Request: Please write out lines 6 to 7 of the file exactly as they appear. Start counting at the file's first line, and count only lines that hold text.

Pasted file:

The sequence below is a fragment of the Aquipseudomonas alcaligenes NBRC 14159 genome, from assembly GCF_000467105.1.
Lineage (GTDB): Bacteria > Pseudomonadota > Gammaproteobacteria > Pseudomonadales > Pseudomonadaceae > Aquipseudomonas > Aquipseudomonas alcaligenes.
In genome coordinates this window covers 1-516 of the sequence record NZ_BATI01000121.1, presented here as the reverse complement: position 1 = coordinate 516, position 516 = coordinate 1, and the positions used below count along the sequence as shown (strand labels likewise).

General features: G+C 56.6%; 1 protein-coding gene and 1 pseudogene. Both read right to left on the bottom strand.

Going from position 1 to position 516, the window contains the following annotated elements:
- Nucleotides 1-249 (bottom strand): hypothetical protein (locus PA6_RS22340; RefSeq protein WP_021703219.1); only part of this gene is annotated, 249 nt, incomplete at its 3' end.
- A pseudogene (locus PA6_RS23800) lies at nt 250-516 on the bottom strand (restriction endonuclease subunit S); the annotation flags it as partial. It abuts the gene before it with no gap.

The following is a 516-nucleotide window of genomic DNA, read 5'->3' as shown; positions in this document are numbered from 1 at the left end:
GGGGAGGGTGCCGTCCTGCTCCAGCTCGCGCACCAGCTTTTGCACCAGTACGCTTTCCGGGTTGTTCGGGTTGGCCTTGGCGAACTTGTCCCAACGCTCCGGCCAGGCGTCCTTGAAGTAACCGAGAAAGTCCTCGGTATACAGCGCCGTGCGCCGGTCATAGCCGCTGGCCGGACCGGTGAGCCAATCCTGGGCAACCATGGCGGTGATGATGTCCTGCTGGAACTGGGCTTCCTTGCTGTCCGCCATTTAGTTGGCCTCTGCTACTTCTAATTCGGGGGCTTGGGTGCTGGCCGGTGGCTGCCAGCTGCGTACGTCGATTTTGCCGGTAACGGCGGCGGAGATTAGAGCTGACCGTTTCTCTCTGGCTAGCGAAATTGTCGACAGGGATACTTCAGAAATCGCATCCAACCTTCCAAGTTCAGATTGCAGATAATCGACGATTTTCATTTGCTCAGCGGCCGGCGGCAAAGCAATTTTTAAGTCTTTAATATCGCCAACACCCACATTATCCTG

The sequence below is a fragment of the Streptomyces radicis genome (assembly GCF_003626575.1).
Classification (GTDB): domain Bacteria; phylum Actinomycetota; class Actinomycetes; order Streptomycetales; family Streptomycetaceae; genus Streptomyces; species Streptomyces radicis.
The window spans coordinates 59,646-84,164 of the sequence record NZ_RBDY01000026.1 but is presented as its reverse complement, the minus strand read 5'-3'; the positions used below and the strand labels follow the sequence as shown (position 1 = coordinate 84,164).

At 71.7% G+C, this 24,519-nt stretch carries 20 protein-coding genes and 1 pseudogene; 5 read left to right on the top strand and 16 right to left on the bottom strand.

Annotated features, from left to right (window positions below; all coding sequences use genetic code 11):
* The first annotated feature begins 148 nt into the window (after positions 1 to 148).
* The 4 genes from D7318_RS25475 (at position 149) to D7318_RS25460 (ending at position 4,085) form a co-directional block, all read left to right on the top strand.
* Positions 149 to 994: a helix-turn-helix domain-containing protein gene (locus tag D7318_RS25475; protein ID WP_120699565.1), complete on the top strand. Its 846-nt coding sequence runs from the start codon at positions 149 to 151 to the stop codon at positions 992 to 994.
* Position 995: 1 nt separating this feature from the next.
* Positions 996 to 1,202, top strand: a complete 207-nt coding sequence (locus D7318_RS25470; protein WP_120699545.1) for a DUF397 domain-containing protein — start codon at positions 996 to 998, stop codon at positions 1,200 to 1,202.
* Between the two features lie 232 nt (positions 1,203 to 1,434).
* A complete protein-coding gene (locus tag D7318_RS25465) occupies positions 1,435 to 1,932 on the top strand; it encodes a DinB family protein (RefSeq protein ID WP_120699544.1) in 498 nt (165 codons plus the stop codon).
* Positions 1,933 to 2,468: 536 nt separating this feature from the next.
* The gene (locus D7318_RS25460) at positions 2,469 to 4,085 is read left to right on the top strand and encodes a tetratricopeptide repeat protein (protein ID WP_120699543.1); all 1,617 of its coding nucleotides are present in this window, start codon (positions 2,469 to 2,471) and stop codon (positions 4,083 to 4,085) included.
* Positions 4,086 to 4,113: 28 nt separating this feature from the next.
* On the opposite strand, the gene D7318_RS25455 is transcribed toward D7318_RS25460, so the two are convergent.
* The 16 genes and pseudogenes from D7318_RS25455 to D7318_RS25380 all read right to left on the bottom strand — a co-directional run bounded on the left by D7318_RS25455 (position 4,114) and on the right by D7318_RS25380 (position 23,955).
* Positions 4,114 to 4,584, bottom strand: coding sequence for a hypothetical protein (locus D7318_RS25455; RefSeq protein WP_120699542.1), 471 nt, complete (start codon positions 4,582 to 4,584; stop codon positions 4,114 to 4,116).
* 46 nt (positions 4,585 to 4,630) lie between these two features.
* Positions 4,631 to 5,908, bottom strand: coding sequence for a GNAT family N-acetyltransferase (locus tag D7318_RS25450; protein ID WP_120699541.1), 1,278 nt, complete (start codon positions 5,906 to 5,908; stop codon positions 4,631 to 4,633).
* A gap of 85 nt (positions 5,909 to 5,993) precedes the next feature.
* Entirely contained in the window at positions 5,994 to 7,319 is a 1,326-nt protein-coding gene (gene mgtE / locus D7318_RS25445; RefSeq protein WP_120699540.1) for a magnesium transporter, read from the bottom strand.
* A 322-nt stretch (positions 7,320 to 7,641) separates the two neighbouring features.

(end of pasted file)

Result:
- Nucleotides 1-249 (bottom strand): hypothetical protein (locus PA6_RS22340; RefSeq protein WP_021703219.1); only part of this gene is annotated, 249 nt, incomplete at its 3' end.
- A pseudogene (locus PA6_RS23800) lies at nt 250-516 on the bottom strand (restriction endonuclease subunit S); the annotation flags it as partial. It abuts the gene before it with no gap.